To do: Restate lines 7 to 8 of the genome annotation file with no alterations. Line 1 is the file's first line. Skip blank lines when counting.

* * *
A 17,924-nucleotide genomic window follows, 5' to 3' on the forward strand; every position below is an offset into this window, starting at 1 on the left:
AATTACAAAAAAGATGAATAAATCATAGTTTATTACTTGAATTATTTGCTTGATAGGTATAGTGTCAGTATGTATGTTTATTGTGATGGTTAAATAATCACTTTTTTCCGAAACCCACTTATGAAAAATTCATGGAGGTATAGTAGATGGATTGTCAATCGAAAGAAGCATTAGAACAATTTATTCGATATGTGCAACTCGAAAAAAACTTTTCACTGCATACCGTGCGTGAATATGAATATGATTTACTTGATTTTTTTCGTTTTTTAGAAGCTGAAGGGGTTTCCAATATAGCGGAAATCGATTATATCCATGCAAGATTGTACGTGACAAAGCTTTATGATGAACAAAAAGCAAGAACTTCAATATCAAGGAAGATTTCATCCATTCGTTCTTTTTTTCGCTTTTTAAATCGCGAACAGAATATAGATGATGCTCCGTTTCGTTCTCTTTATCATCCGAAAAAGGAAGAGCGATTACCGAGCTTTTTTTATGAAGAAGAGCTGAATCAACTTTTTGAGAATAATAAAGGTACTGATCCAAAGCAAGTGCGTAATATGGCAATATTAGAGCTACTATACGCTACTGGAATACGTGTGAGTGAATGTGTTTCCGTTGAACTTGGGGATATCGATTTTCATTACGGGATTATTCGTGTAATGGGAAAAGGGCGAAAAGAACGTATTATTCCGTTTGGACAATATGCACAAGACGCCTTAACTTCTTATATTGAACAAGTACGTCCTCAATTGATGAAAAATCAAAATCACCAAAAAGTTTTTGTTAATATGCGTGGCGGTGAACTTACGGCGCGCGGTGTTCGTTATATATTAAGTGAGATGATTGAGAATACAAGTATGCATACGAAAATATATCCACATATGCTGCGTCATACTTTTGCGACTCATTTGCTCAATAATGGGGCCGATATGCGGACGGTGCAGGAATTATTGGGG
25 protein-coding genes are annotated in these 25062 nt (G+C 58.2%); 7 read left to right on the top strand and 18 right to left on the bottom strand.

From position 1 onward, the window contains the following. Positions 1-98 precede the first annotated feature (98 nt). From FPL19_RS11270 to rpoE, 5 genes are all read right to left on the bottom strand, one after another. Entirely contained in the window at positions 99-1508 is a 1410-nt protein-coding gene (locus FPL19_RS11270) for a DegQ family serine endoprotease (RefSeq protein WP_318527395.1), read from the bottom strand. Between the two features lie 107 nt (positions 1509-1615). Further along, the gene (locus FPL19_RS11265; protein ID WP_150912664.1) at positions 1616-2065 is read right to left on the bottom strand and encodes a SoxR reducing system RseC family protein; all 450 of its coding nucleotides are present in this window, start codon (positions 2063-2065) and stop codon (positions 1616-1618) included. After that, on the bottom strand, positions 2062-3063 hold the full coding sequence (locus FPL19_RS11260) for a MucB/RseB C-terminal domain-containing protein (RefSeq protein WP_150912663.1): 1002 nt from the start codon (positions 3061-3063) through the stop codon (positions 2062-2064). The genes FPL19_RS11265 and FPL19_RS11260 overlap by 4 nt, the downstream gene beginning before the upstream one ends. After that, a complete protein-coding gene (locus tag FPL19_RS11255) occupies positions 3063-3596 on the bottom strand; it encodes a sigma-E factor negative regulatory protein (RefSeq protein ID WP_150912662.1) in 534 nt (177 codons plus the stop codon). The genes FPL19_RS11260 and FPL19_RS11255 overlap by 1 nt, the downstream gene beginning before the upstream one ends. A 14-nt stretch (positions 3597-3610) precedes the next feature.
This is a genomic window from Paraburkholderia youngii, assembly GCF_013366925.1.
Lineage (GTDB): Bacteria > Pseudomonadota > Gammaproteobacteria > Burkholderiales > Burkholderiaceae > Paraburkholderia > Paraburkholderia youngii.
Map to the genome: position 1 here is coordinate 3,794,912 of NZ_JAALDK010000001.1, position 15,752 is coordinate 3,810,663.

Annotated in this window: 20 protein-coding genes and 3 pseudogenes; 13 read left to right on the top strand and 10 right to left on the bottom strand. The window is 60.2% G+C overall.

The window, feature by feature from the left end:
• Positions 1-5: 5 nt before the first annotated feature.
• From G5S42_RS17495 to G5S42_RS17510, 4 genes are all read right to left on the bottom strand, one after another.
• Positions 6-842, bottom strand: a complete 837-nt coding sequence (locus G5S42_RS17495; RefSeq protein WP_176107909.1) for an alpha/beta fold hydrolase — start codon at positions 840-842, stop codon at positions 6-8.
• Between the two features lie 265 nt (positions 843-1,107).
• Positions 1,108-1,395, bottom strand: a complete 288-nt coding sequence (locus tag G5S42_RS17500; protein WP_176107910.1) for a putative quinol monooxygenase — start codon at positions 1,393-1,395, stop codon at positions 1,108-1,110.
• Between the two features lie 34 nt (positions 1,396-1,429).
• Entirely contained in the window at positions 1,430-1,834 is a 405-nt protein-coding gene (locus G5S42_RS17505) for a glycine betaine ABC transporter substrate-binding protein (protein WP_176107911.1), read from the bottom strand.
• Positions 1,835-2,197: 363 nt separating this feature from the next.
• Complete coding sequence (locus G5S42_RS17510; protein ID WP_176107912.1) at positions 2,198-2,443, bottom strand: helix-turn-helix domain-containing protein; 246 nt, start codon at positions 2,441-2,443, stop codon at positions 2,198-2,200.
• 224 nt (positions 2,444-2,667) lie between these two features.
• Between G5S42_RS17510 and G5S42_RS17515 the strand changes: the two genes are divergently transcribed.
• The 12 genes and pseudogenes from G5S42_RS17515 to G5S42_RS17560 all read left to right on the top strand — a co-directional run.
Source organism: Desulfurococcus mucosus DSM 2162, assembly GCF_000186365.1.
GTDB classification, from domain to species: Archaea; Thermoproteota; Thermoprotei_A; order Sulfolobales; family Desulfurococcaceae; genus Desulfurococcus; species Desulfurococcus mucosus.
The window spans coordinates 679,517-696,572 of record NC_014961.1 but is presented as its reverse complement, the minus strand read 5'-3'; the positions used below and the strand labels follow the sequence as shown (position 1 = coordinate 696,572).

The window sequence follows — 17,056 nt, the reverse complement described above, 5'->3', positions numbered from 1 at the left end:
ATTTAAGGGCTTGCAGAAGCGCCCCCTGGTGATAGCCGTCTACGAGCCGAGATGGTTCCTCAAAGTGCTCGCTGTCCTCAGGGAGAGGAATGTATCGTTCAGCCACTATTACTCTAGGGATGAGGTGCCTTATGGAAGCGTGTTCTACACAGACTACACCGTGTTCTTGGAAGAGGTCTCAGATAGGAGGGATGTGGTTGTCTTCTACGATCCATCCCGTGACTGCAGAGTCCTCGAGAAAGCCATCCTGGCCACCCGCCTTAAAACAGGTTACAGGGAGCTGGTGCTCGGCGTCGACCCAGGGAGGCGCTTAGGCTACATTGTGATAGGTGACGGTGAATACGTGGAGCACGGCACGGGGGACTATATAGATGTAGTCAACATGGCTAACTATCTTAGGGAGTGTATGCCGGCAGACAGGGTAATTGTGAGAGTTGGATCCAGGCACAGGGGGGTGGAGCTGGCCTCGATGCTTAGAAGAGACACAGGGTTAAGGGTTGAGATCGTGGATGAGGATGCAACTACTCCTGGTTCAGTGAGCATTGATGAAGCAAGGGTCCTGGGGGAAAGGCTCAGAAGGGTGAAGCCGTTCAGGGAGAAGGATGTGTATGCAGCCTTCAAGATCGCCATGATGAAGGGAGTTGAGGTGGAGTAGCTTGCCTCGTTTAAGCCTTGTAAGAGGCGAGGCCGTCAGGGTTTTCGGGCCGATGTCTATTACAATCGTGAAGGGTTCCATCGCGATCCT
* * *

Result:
Map to the genome: position 1 here is coordinate 3,794,912 of NZ_JAALDK010000001.1, position 15,752 is coordinate 3,810,663.

Annotated in this window: 20 protein-coding genes and 3 pseudogenes; 13 read left to right on the top strand and 10 right to left on the bottom strand. The window is 60.2% G+C overall.